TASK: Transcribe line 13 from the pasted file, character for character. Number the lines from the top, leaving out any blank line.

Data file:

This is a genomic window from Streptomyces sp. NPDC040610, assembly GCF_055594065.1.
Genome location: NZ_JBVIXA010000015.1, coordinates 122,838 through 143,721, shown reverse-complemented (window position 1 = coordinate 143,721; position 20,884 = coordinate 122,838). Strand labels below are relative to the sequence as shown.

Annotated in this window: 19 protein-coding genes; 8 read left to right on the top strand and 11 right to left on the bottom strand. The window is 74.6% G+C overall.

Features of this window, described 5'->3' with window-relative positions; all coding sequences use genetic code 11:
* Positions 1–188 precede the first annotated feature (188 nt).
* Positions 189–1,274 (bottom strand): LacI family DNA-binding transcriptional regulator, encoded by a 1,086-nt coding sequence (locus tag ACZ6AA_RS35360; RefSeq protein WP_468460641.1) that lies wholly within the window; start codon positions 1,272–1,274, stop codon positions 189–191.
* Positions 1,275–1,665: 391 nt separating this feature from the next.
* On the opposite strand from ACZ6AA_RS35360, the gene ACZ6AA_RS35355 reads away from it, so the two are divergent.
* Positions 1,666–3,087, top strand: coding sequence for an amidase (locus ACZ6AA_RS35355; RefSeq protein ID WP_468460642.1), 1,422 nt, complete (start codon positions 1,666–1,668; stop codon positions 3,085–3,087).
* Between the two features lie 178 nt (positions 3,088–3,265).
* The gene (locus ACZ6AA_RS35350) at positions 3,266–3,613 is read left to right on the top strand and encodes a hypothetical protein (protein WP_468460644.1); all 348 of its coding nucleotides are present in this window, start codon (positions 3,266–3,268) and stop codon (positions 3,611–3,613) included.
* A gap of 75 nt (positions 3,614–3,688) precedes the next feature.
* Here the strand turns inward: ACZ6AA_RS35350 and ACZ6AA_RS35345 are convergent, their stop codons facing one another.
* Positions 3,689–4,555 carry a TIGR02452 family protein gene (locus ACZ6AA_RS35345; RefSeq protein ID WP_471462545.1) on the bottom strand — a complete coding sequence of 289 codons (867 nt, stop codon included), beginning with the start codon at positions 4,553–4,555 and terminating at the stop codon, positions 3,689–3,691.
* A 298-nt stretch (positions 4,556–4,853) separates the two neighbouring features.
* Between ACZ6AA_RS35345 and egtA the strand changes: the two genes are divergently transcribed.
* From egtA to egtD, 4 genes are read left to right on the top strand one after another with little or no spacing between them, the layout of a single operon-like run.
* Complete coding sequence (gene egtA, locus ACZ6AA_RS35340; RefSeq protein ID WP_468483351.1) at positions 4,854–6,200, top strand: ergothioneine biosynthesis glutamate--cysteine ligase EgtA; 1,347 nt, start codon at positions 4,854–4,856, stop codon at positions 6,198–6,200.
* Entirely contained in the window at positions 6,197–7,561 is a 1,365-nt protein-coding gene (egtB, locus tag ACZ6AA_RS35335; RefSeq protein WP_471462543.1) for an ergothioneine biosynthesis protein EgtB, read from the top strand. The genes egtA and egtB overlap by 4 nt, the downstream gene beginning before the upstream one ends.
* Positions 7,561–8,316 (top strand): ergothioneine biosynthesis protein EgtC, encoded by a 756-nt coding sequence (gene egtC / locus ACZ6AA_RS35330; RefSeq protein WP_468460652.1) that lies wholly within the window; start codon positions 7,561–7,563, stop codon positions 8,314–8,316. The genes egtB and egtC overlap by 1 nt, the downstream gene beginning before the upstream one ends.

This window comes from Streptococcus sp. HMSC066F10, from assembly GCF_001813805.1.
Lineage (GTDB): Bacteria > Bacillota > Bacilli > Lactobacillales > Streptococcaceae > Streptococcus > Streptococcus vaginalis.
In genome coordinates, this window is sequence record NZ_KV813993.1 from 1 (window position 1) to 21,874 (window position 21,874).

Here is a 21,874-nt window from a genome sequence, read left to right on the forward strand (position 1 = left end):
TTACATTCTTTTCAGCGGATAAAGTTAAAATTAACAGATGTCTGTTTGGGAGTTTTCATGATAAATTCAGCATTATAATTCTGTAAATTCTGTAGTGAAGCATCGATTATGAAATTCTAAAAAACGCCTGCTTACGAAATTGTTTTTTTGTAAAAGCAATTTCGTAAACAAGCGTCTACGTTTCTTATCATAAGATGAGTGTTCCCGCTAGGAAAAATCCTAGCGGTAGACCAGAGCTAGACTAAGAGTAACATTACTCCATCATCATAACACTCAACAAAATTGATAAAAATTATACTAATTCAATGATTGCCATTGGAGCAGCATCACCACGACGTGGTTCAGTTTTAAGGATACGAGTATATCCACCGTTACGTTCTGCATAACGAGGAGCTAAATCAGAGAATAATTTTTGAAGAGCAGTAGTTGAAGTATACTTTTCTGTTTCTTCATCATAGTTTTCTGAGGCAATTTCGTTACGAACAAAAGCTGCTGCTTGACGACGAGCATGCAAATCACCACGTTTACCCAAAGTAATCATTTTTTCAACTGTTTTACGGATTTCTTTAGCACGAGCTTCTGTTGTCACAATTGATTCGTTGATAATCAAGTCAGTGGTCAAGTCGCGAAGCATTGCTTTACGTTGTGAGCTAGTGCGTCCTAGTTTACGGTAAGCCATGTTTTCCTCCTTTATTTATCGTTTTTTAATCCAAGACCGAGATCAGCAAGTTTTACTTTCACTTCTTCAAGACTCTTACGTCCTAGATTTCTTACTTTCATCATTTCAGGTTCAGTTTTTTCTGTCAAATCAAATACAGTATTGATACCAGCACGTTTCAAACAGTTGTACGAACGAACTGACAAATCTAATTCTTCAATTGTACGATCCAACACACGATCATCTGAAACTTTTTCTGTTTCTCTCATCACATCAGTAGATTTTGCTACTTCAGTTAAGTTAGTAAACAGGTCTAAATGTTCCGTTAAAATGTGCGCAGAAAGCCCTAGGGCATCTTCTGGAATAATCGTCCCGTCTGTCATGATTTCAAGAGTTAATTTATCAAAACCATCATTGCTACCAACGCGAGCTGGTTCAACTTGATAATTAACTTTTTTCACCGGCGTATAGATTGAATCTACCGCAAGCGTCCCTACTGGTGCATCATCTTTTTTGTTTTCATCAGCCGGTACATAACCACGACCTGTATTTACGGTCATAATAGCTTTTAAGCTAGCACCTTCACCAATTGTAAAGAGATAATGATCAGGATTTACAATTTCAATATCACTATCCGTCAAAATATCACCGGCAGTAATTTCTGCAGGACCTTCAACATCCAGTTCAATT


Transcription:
* Here the strand turns inward: ACZ6AA_RS35350 and ACZ6AA_RS35345 are convergent, their stop codons facing one another.